“When you have a project that’s outside the Basin, it gets a little bit more technical in terms of what are the impacts to the lake,” he said. “… The court found in the [Olympic Valley] ruling that we needed to do additional research on those topics, specifically on the water quality aspect. But I do think that is something that projects look at and that we look at on the county side in terms of approving projects outside the Basin.
“You have to look at what potential impacts are brought into the Basin, because it’s not all the same impacts that you would have with a project within the Basin,” Clayton said.
A decision is expected out of the Third District court of appeals on Martis Valley West by mid-March. Clifton Taylor, president of the firm overseeing development of Martis Valley West, Taylor Builders, shared with Moonshine that the project is moving forward as planned.
“We recognize on the surface the issues seem similar between the two projects,” he wrote in an email. “However, our group feels strongly there are unique differences in the two projects’ environmental review and legal challenges. We were pleased with how the oral arguments went in December and look forward to the decision in the coming months. Regarding the project status, we continue to advance planning and regulatory efforts in anticipation of a final court decision this year.”
With regard to Palisades, Clayton said county staff is working with Alterra to reevaluate the village development, though there are no proposals in front of staff at this time.
What the general future holds
Mooers said Sierra Watch wants to work with local land trusts to purchase the Martis Valley West property to protect it in perpetuity from development. If the court of appeals declines to rule against the project for Basin impacts, Mooers added that the plaintiffs won’t stop fighting, and could even bring the case to the state supreme court.
“Our commitment isn’t going anywhere,” he said.
Meanwhile, more stringent environmental requirements for projects outside the Tahoe Basin might even out a currently lopsided playing field. Both the county and Mooers pointed to the tendency for developers in recent years to avoid building new developments in the Tahoe Basin, aiming to avoid TRPA regulations.
“I can’t say for sure what their motivations have been, but I do think if you took an aerial look at the Tahoe Basin and right outside the Basin, you’d see a lot of development [outside],” Mooers said. “… The bad news is that the impacts of those projects, especially traffic, still pour into the Tahoe Basin and have a direct impact on the lake’s clarity.”
Cindy Gustafson, District 5 supervisor with Placer County, agreed that inter-Basin development standards are significantly stricter when compared with the areas outside of Lake Tahoe, and that developers purposely avoid proposals within the Basin. Placer County, like other counties around the lake, has land both within and without the Basin.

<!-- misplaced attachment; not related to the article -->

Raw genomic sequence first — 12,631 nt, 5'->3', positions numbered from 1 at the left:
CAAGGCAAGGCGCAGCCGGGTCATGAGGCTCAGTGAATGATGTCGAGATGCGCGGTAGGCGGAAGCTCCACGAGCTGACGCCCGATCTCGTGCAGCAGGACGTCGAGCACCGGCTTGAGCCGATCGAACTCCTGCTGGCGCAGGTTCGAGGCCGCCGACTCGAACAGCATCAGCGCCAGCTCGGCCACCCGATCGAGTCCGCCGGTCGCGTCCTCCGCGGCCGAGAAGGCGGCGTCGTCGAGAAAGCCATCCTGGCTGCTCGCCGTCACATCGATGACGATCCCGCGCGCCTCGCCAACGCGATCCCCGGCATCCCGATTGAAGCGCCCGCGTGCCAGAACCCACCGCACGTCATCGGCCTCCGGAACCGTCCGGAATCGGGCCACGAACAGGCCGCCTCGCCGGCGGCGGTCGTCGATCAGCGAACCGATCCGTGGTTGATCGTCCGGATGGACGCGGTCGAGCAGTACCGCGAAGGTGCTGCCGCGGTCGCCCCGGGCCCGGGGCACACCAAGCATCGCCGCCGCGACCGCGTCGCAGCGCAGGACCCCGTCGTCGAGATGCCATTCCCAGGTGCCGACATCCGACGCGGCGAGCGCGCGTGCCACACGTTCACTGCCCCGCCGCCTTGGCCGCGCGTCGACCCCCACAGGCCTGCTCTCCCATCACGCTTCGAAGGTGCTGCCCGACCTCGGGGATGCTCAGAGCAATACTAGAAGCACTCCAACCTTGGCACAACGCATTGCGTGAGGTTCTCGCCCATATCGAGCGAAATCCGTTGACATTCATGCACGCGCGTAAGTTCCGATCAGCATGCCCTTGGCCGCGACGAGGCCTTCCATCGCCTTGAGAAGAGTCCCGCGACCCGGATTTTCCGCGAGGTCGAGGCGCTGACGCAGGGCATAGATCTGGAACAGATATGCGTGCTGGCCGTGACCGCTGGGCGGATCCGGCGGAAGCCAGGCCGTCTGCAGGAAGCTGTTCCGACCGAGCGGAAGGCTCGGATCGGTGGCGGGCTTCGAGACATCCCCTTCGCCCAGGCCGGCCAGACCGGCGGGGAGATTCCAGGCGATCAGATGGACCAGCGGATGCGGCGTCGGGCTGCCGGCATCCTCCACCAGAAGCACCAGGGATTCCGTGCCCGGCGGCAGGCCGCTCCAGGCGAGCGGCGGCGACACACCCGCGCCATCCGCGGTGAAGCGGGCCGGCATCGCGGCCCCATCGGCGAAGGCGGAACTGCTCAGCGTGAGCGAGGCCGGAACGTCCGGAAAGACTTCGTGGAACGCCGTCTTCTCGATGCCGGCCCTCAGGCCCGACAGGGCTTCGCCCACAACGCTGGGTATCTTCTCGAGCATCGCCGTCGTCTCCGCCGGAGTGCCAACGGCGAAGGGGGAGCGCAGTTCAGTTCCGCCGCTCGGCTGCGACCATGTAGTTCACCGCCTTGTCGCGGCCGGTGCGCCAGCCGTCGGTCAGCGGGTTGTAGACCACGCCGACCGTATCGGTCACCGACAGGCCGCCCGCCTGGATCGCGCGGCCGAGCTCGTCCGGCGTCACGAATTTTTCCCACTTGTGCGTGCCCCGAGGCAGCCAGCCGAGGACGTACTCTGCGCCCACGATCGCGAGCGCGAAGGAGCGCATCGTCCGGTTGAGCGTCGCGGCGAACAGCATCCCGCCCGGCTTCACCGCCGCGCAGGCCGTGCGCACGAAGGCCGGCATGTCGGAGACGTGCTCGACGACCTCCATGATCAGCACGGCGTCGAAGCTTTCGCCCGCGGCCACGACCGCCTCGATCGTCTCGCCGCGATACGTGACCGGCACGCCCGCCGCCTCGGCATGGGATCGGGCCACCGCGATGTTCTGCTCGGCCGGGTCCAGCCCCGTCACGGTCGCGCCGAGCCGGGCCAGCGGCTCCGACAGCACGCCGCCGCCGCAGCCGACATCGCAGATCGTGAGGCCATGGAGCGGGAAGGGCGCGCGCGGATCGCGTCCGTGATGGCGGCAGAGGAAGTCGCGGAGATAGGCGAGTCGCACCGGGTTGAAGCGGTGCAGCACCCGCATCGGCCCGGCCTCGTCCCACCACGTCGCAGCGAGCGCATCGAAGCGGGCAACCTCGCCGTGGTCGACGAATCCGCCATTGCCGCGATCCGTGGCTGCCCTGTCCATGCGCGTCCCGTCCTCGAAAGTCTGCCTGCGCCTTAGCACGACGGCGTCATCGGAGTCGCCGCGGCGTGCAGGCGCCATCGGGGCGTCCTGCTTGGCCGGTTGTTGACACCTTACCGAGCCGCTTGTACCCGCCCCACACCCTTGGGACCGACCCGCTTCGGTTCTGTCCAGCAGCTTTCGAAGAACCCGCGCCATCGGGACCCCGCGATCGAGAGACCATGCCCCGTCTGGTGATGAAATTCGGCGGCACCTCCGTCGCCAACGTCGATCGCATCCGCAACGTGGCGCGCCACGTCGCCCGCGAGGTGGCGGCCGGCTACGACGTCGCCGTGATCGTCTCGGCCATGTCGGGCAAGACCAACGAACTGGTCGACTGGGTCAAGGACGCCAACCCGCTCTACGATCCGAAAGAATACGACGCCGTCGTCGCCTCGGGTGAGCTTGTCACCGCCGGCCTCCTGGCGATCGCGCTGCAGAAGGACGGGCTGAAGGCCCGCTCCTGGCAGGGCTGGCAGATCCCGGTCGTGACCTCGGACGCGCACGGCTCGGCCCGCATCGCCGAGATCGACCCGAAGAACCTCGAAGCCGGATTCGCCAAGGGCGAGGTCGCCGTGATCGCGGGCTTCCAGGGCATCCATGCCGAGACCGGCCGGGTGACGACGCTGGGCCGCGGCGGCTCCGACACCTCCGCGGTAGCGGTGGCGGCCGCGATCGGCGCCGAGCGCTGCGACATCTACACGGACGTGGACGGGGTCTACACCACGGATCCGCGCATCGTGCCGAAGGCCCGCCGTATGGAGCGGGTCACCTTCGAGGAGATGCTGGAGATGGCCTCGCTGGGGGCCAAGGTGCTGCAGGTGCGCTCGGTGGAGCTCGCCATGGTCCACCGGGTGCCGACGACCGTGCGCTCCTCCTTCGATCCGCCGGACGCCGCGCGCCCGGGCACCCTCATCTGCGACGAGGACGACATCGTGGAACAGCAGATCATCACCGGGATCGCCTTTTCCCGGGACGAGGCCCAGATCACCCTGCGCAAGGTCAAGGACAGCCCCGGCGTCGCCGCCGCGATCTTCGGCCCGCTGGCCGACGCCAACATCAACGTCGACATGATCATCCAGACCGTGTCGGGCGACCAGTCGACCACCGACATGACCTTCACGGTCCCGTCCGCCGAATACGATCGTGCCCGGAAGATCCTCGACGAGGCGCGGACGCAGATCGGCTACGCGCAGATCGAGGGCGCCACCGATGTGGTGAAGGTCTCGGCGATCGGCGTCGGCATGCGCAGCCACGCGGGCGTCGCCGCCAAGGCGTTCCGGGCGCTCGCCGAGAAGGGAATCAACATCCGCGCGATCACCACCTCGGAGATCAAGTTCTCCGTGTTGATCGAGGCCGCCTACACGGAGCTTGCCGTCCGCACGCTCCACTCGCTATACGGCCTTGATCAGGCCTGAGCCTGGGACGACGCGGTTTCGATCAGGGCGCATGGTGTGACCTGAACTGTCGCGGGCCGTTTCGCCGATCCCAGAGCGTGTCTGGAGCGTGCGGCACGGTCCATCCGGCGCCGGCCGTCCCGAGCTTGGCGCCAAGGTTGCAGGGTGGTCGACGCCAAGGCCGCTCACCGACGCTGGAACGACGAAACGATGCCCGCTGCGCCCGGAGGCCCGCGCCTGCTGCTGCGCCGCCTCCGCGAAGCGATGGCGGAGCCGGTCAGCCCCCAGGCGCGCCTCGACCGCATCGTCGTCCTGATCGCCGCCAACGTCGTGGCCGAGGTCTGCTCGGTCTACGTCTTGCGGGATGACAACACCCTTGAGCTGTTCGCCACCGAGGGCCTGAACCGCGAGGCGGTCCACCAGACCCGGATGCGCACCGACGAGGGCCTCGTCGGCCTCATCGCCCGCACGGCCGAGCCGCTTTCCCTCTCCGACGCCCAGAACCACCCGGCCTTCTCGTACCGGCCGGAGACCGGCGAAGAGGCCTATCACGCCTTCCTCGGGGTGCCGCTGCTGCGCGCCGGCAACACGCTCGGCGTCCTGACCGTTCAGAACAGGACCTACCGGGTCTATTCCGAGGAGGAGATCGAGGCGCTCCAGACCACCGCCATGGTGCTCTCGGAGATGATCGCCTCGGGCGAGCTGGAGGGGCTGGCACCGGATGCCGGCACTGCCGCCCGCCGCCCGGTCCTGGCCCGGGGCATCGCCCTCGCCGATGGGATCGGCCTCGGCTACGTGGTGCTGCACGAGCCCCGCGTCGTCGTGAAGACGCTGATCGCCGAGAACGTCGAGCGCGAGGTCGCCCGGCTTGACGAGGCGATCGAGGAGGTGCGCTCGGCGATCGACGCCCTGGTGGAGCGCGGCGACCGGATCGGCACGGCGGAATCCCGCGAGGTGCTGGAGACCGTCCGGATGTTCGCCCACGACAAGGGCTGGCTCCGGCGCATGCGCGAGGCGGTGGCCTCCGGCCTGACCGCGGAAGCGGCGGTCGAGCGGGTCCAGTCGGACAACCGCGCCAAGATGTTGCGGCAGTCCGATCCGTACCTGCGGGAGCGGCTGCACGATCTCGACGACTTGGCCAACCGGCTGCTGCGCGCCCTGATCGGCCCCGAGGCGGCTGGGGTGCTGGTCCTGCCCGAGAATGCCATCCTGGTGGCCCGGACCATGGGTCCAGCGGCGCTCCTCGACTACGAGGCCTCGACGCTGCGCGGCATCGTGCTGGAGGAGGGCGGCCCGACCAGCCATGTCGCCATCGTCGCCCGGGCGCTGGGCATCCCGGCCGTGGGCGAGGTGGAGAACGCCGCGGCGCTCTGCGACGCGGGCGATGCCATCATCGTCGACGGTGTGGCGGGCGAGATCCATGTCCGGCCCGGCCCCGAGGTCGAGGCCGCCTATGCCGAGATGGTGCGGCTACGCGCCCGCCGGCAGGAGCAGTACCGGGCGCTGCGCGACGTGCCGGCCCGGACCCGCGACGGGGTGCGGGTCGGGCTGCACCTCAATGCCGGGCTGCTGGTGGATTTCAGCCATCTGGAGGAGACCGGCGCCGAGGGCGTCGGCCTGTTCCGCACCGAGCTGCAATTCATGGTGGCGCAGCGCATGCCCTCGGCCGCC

However, rehabilitation of existing buildings within the Basin has been a hot item because of the TRPA’s 2012 regional plan update, which in part encouraged the environmental redevelopment of outdated properties in town centers rather than new development.
“Since that time, we’ve really not seen a new project yet within the Tahoe Basin,” Gustafson said. “Our focus both at the county level … [and] the community level is to get reinvestment in our deteriorating town centers. Much of our development in the Tahoe Basin is very, very old. It doesn’t meet current environmental standards. And one of the reasons for the TRPA regional plan update was to allow increased density height in the town centers to encourage new investment, because with that, you get environmental improvements; there’s mitigations on those developments [to keep impacts in check].”
Placer County established a Transient Occupancy Tax rebate program in 2020 to encourage reinvestment within its Tahoe town centers. The program offers a refund to lodging properties that are newly planned, or proposed to be redeveloped, on TOT taxes for up to 20 years — 90% rebate for the first four years, 80% for the next four, and 70% for the remaining 12.
“When the redevelopment agencies statewide went away, that was the path we had to try to invest funding for infrastructure and other financial assistance to get developers back in working within the Basin,” Gustafson said.
As agencies within the Basin try to entice responsible development, Sierra Watch sees the recent legal precedent as an opportunity to shore up environmental responsibility for any future project.
Mooers says the August court decision against Alterra Mountain Company, owner of Palisades Tahoe, is good news for the TRPA whether or not the organization’s specific thresholds are used in the new policies being developed in Placer.
“[TRPA] can continue to do their work in the Tahoe Basin to protect the lake,” he continued. “And this offers a measure of protection right outside their jurisdiction, which helps make sure that the projects outside of Tahoe don’t undo the work that TRPA has been doing for so many decades.”
Jeff Cowen, public information officer with the TRPA, shared a statement with Moonshine that said in part, “If requested, TRPA is available to work with Placer County, the applicant, and stakeholders collaboratively as they determine their next steps.”
If TRPA-like building restrictions are extended beyond the traditional Basin boundaries, will that help preserve Lake Tahoe’s clarity? Will it drive developers away from the region? The debate continues.